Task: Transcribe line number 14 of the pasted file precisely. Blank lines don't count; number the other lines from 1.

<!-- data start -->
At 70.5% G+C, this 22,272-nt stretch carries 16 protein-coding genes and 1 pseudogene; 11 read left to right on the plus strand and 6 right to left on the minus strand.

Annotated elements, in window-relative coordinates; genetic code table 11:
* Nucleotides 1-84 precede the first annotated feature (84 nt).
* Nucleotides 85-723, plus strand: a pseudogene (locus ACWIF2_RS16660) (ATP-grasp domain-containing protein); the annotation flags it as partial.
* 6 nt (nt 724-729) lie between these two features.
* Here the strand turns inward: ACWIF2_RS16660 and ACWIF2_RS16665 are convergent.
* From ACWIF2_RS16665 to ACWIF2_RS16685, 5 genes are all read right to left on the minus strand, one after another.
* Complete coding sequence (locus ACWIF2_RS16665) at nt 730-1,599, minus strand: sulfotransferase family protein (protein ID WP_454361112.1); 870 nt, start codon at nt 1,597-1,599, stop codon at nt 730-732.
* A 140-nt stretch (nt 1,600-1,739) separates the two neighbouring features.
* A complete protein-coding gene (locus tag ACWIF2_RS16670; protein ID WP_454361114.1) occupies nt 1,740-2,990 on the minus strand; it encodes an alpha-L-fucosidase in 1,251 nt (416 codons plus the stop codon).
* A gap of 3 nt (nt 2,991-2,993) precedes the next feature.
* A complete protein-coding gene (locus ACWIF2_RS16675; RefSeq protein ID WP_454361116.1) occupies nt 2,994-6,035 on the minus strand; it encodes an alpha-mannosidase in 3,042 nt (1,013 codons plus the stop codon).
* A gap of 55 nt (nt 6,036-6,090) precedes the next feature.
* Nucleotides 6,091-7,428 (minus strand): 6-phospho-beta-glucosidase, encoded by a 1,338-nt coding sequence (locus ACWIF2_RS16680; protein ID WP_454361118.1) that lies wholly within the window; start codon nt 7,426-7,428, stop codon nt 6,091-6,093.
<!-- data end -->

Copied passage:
* Nucleotides 6,091-7,428 (minus strand): 6-phospho-beta-glucosidase, encoded by a 1,338-nt coding sequence (locus ACWIF2_RS16680; protein ID WP_454361118.1) that lies wholly within the window; start codon nt 7,426-7,428, stop codon nt 6,091-6,093.